For the full annotations of this game, see:



                  • Games from Recent Events

                    January 8, 2019

                    The Bay Area International took place January 1 to 7 in San Francisco/Burlingame, California and was won by GM Le Quang Liem.

                    Mike Klein – “It's not often that the winners get overshadowed, but that may just be what happened in Northern California this week. Long before the excitement of the final round, there was that loss by the eventual winner to the pre-teen FM Christopher Yoo in round three. This appears to make Yoo the youngest player ever to defeat a 2700 in a classical game (even younger than now-GM Rameshbabu Praggnanandhaa was in beating GM David Howell in 2017).

                    Yoo, playing in his home state, has taken advantage of the friendly confines of California. His second IM norm came just last year in Berkeley, also in the Bay Area. He earned his first in the 2017 North American Youth Championship, so that's the needed trio.

                    As far as crossing 2400, Yoo did that late in 2018 on several FIDE rating lists, so that appears to make him the youngest IM in American history. With a birthday of December 19, 2006, he's only barely 12 years old.”


                    Bay Area International 2018
                    Round 3, Jan. 3
                    Yoo, Christopher – Liem, Le Quang
                    B13 Caro-Kann, Exchange variation

                    1.e4 c6 2.d4 d5 3.exd5 cxd5 4.Nf3 Nc6 5.Bb5 e6 6.c4 dxc4 7.O-O Bd6 8.Nc3 Ne7 9.Bg5 O-O 10.Bxc4 b6 11.a3 Bb7 12.Re1 Rc8 13.Ba2 h6 14.Bh4 Qd7 15.d5 exd5 16.Nxd5 Nxd5 17.Bxd5 Rfe8 18.Rxe8+ Rxe8 19.Kh1 g5 20.Bxg5 hxg5 21.Nxg5 Nd8 22.Bxb7 Nxb7 23.Qd3 Kf8 24.Qd4 Re5 25.f4 Qg4 26.Rd1 Re2 27.Nh7+ Ke7 28.Qf6+ Kd7 29.Qxd6+ Nxd6 30.Nf6+ Ke6 31.Nxg4 Rxb2 32.Ne3 Re2 33.Nd5 Nc4 34.h4 Kf5 35.h5 Re6 36.Rc1 Nd6 37.Kg1 Kg4 38.Rc7 a5 39.Rc6 b5 40.Nc7 Re7 41.h6 Nf5 42.h7 Re1+ 43.Kf2 Rh1 44.Nd5 Ng3 45.Rc8 Ne4+ 46.Ke3 Rxh7 47.Kxe4 Rh6 48.Ne3+ 1-0

                    Final position


                    Le Quang Liem tied with Andrey Stukopin with 7/9. Christopher Yoo finished with 5/9 (with 17 others)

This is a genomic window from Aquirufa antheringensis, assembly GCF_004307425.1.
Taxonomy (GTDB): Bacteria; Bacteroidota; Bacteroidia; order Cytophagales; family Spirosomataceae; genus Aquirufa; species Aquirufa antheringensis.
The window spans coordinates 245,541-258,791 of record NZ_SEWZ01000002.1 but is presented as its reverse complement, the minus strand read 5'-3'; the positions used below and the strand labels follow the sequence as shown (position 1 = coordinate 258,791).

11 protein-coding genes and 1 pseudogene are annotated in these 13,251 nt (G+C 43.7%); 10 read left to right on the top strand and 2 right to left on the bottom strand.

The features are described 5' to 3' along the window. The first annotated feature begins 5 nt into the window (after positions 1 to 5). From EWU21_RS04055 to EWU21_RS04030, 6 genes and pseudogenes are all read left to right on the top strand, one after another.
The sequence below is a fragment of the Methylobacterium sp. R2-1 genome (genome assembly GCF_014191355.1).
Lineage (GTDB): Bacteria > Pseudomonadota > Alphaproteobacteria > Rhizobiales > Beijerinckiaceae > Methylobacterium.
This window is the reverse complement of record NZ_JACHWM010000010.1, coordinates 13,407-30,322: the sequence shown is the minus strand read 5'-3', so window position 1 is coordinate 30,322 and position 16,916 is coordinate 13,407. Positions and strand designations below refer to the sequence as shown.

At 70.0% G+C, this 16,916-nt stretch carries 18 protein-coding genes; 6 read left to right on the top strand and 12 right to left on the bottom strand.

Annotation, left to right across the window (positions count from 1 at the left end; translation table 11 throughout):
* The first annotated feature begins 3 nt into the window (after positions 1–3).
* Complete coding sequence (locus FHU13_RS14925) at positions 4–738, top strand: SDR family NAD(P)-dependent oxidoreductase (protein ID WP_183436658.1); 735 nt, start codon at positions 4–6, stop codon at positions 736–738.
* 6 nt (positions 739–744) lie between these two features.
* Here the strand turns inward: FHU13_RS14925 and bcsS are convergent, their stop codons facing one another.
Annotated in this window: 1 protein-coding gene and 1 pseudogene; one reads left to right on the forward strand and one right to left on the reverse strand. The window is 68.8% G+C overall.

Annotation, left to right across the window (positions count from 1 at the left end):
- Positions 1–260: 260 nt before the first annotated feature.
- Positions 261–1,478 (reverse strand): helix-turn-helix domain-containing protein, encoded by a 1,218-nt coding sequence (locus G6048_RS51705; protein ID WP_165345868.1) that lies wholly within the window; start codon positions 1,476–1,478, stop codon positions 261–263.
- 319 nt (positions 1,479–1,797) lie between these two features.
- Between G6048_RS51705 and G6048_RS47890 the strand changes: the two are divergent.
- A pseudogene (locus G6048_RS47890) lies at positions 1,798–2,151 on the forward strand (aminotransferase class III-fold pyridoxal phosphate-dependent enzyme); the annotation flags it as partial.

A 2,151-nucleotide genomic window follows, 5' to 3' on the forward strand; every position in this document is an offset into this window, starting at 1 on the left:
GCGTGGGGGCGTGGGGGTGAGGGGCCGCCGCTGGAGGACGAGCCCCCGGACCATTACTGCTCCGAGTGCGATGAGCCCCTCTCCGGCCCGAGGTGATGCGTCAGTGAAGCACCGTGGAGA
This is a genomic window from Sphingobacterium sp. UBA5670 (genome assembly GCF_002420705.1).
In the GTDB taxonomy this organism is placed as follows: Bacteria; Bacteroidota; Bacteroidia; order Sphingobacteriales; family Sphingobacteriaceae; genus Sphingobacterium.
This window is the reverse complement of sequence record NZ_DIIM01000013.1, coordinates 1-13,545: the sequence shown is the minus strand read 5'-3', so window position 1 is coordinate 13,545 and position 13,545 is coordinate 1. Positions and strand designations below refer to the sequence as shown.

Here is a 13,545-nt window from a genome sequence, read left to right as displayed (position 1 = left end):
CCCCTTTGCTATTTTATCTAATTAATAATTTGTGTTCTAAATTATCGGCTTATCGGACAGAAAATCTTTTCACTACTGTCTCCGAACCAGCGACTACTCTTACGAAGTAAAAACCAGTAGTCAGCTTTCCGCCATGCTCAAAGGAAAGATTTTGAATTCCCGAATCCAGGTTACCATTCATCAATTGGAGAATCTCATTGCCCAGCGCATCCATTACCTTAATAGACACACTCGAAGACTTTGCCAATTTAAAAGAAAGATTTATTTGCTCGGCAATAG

• Games from Recent Events

                      January 10, 2019

                      The Best Games of 2018

                      These were voted on by viewers of ChessBase with these results:

                      Game Votes % of votes

                      Kramnik-Caruana 105 26%

                      Aronian-Kramnik 104 26%

                      Hillarp Persson-Laurusas 91 23%

                      Ding-Duda 62 15%

                      Aronian-Mamedyarov 30 7%


                      Rather than reference the tournaments, it is simply easier to give the moves of the five games outright:

                      Candidates 2018
                      Berlin, GER
                      Round 4, March 14, 2018
                      Kramnik, Vladimir – Caruana, Fabiano
                      C42 Petrov, Cozio (Lasker) Attack

                      1.e4 e5 2.Nf3 Nf6 3.Nxe5 d6 4.Nf3 Nxe4 5.Qe2 Qe7 6.Nc3 Nxc3 7.dxc3 Qxe2+ 8.Bxe2 Nc6 9.Be3 Be7 10.O-O-O O-O 11.Rhe1 Bf6 12.Nd2 Re8 13.Bf3 Ne5 14.Bf4 Kf8 15.Bd5 c6 16.Bb3 Bf5 17.h3 g5 18.Bh2 Kg7 19.c4 g4 20.Ne4 Bxe4 21.Rxe4 Bg5+ 22.Kb1 gxh3 23.c5 f5 24.Rb4 hxg2 25.Rxb7+ Kh8 26.cxd6 Nf3 27.Ba4 Nxh2 28.Bxc6 Rad8 29.d7 Re2 30.Bxg2 Rxf2 31.Bc6 Ng4 32.Rxa7 Ne3 33.Rg1 h6 34.Rc7 Kg7 35.a4 Kf7 36.Bb5 Ke7 37.a5 Rf4 38.c3 Kd6 39.Rb7 Rg4 40.Re1 f4 41.a6 h5 42.a7 Ra8 43.b4 h4 44.c4 h3 45.c5+ Ke5 46.Rb8 Rxa7 47.Rg8 Bf6 48.d8=Q Bxd8 49.Rxg4 Bf6 50.Rg6 Rb7 51.Be2 Rxb4+ 52.Ka2 Nc2 53.Rc1 Nd4 54.Bd3 Ra4+ 55.Kb1 Nb3 56.Re1+ Kd5 57.Kc2 Nd4+ 58.Kb1 Nf3 59.Rd1 Ra1+ 60.Kc2 Rxd1 61.Ba6 Rd2+ 62.Kc1 Bb2+ 63.Kb1 Kxc5 64.Bb7 Ne5 65.Rf6 f3 66.Rf5 f2 0-1

                      Position after White’s 59.Rd1?


                      - It is not easy to see 59.Rxf6, Nxe1 exchange sacrifice if last seconds on you clock are ticking. Nevertheless, even natural move with hand Re2 would have given white a chance to escape
                      - F A N T A S T I C O
                      - maybe this isn't quite a "masterpiece," but it's an extraordinary game in practical terms.
                      - The great Vladimir Kramnik comes at Caruana with four connected passed pawns... but somehow, Caruana ends up with the upper hand, and wins.

                      Candidates 2018
                      Berlin, GER
                      Round 3, March 12, 2018
                      Aronian, Levon – Kramnik, Vladimir
                      C65 Ruy Lopez, Berlin Defence